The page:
7. Compare the obvious “borrowings” in Thomas Blount’s Nomo-lexikon (1670); Ephraim Chambers’ Cyclopædia (1728); Benjamin Norton Defoe’s A Compleat English Dictionary (1735); Samuel Johnson’s A Dictionary of the English Language (1756); John Marchant’s A New Complete English Dictionary (1760); Daniel Fenning’s The Royal English Dictionary (1761); Francis Allen’s A Complete English Dictionary (1765); John Ash’s The New and Complete Dictionary of the English Language (1775); James Barclay’s A Complete and Universal English Dictionary (1782).
  8. Howard P. Knopf, “DRM and the Demise of Textbooks?” EXCESS COPYRIGHT.
  10. Laura Mandell has also critiqued the limitations on using these texts, and subsequently has secured agreements to mediate between commercial vendors and the community of scholars working in eighteenth-century studies. See 18thConnect, If I understand this agreement correctly, it is an important development for searching, though it also protects the investment of Gale by limiting access to the full transcriptions and images. According to Mandell, “you’ll be able to find the bibliographic data of the texts containing the keywords for which you search: if your library subscribes to ECCO, you can get the text directly, but if not, at least you now know which texts you’ll have to find through some other means (microfilm, interlibrary loan, visit to special collections).”
  11. Franco Moretti, “Conjectures on World Literature,” New Left Review 1 (January–February 2000).
  12. Database rights are by no means clear to lawyers and judges, much less to a scholar of English literature: see, e.g., Robert G. Howell’s analysis of the “considerable debate” over whether “the element of ‘originality’ in Canadian copyright law can be sufficiently constituted simply upon industriousness, labour or ‘sweat of the brow,’ or whether a modicum of creativity is necessary.” “Recent Copyright Developments: Harmonization Opportunities for Canada,” The University of Ottawa Law and Technology Journal 1.1-2 (2004), 157. See also Robert G. Howell, “Database Protection and Canadian Laws (State of Law as of June 15, 1998),” prepared for Industry Canada and Canadian Heritage, October 1998.*/ And see Pierre-Emmanuel Moyse, “Database Rights in Canada,” Canadian report commissioned by AIJA, Lisbon, August 2002.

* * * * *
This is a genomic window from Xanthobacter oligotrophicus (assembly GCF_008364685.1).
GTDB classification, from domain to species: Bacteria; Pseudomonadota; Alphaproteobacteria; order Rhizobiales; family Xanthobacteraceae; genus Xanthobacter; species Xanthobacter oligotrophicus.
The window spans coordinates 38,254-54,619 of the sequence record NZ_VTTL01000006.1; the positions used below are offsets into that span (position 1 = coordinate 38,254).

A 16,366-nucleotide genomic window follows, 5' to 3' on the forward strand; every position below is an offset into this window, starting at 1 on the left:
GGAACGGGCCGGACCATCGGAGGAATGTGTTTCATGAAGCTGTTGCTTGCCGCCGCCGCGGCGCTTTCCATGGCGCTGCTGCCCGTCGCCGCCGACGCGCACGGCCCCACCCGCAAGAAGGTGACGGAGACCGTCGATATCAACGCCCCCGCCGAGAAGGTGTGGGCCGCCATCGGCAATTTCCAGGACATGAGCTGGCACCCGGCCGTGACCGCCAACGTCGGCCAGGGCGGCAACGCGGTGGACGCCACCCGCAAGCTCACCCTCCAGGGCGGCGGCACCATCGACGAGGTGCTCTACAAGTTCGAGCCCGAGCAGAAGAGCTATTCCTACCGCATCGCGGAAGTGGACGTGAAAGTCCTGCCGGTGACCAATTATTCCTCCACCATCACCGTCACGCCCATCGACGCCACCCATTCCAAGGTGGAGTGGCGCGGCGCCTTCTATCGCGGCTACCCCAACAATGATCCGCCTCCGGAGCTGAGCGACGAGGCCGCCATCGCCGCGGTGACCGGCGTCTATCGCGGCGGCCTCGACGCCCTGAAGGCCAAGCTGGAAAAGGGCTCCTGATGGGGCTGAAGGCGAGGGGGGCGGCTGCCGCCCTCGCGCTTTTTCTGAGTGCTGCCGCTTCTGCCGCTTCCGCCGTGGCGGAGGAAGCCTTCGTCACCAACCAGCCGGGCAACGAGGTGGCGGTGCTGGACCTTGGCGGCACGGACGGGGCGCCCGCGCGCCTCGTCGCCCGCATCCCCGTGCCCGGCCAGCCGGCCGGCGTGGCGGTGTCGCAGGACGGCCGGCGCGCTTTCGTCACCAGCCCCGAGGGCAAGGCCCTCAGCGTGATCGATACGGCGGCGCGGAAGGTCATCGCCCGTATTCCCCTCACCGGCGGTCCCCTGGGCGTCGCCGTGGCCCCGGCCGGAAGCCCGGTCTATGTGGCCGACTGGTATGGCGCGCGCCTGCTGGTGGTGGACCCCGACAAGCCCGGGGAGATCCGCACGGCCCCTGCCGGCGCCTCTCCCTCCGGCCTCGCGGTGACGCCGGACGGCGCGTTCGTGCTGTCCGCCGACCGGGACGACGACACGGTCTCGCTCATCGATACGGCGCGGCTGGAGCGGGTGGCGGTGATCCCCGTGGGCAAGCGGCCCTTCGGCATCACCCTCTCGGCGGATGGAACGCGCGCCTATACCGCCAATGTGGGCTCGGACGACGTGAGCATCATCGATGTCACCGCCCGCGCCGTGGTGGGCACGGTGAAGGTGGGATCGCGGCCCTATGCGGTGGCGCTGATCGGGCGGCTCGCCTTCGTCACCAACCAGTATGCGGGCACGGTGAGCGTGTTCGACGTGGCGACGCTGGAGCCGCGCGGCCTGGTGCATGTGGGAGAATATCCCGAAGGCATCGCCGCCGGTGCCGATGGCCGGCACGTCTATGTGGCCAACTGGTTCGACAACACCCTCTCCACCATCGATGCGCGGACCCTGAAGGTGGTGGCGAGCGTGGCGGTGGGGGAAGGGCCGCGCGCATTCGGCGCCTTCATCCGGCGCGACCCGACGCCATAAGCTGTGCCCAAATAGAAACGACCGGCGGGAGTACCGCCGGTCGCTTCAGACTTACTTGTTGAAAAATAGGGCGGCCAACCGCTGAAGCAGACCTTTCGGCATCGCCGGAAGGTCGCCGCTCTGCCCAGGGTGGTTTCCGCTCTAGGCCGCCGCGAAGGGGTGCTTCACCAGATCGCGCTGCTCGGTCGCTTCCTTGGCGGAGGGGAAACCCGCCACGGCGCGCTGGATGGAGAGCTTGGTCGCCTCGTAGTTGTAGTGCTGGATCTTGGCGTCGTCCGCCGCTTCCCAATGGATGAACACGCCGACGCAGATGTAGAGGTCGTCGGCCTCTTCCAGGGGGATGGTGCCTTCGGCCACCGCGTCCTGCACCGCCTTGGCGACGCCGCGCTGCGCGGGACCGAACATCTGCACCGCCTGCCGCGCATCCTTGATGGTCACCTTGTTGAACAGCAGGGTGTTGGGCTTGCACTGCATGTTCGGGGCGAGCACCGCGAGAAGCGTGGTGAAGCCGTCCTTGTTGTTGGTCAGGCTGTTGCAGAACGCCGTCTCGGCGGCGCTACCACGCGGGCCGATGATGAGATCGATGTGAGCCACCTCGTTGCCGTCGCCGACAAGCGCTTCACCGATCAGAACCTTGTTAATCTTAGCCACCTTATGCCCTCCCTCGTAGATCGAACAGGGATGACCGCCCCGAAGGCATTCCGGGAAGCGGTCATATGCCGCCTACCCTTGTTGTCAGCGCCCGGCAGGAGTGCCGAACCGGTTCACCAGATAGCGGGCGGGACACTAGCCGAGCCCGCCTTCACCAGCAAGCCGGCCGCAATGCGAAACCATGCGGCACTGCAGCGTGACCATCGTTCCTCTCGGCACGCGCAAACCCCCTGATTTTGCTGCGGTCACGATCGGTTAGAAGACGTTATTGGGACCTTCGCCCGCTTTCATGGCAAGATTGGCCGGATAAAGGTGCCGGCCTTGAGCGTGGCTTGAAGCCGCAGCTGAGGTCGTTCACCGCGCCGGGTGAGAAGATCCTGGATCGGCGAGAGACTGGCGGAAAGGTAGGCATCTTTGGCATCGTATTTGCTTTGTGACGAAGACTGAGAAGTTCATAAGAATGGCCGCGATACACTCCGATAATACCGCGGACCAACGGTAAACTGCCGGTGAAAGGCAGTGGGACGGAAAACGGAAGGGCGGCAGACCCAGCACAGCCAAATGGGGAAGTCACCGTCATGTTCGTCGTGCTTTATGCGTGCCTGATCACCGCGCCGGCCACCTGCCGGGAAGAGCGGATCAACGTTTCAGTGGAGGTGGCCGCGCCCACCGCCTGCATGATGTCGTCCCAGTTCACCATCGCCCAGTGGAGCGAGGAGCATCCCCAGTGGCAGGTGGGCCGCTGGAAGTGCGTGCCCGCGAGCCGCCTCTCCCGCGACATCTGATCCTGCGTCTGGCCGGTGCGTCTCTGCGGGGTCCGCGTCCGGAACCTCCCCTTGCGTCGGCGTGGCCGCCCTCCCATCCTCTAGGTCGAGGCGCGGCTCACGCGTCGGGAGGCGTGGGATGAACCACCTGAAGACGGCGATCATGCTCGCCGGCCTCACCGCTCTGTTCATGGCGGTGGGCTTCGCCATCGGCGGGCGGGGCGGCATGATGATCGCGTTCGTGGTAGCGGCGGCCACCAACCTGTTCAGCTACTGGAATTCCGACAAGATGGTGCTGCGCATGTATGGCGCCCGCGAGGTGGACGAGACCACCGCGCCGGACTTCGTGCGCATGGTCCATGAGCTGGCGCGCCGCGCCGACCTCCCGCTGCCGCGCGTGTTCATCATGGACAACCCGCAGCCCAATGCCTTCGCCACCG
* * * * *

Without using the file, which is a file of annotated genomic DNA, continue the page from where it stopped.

14. For example, the English Short Title Catalogue (ESTC) online limits downloads to 1,000, and probably for good reason to limit server traffic, but this proves to be problematic if one wants to analyze the locations of, or subject matter of, all 9,114 works published in London between 1795 and 1796.